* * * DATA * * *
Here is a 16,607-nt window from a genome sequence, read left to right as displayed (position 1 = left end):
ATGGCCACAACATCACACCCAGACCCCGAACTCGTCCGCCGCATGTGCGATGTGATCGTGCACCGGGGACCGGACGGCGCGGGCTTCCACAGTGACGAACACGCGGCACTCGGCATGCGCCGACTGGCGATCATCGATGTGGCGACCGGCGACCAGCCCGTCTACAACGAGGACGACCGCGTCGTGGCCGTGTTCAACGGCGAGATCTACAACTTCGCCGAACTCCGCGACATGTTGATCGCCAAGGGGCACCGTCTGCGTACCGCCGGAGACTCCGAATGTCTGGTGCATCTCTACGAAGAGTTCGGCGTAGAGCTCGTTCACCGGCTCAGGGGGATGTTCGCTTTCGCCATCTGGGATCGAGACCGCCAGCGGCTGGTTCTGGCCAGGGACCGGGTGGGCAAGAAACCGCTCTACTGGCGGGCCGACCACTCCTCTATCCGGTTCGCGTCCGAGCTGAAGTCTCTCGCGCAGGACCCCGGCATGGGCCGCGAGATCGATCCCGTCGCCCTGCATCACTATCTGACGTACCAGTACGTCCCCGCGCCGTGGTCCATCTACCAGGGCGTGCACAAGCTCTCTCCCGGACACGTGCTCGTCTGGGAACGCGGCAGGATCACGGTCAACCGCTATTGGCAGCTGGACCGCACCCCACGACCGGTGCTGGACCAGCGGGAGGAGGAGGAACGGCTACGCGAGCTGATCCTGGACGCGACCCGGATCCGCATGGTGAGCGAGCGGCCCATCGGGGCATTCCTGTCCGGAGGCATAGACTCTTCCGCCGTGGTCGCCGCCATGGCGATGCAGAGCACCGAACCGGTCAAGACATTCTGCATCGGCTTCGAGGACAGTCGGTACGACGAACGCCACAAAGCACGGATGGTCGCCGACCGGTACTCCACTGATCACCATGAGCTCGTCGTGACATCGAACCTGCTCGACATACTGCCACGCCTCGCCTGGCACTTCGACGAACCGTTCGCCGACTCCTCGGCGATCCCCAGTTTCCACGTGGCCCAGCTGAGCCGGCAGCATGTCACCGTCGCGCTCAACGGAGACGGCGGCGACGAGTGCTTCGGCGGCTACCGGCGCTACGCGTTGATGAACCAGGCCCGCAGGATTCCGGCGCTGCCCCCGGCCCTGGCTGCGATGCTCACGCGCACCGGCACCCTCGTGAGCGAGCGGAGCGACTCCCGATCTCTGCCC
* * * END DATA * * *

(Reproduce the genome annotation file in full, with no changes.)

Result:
Here is a 16,607-nt window from a genome sequence, read left to right as displayed (position 1 = left end):
ATGGCCACAACATCACACCCAGACCCCGAACTCGTCCGCCGCATGTGCGATGTGATCGTGCACCGGGGACCGGACGGCGCGGGCTTCCACAGTGACGAACACGCGGCACTCGGCATGCGCCGACTGGCGATCATCGATGTGGCGACCGGCGACCAGCCCGTCTACAACGAGGACGACCGCGTCGTGGCCGTGTTCAACGGCGAGATCTACAACTTCGCCGAACTCCGCGACATGTTGATCGCCAAGGGGCACCGTCTGCGTACCGCCGGAGACTCCGAATGTCTGGTGCATCTCTACGAAGAGTTCGGCGTAGAGCTCGTTCACCGGCTCAGGGGGATGTTCGCTTTCGCCATCTGGGATCGAGACCGCCAGCGGCTGGTTCTGGCCAGGGACCGGGTGGGCAAGAAACCGCTCTACTGGCGGGCCGACCACTCCTCTATCCGGTTCGCGTCCGAGCTGAAGTCTCTCGCGCAGGACCCCGGCATGGGCCGCGAGATCGATCCCGTCGCCCTGCATCACTATCTGACGTACCAGTACGTCCCCGCGCCGTGGTCCATCTACCAGGGCGTGCACAAGCTCTCTCCCGGACACGTGCTCGTCTGGGAACGCGGCAGGATCACGGTCAACCGCTATTGGCAGCTGGACCGCACCCCACGACCGGTGCTGGACCAGCGGGAGGAGGAGGAACGGCTACGCGAGCTGATCCTGGACGCGACCCGGATCCGCATGGTGAGCGAGCGGCCCATCGGGGCATTCCTGTCCGGAGGCATAGACTCTTCCGCCGTGGTCGCCGCCATGGCGATGCAGAGCACCGAACCGGTCAAGACATTCTGCATCGGCTTCGAGGACAGTCGGTACGACGAACGCCACAAAGCACGGATGGTCGCCGACCGGTACTCCACTGATCACCATGAGCTCGTCGTGACATCGAACCTGCTCGACATACTGCCACGCCTCGCCTGGCACTTCGACGAACCGTTCGCCGACTCCTCGGCGATCCCCAGTTTCCACGTGGCCCAGCTGAGCCGGCAGCATGTCACCGTCGCGCTCAACGGAGACGGCGGCGACGAGTGCTTCGGCGGCTACCGGCGCTACGCGTTGATGAACCAGGCCCGCAGGATTCCGGCGCTGCCCCCGGCCCTGGCTGCGATGCTCACGCGCACCGGCACCCTCGTGAGCGAGCGGAGCGACTCCCGATCTCTGCCC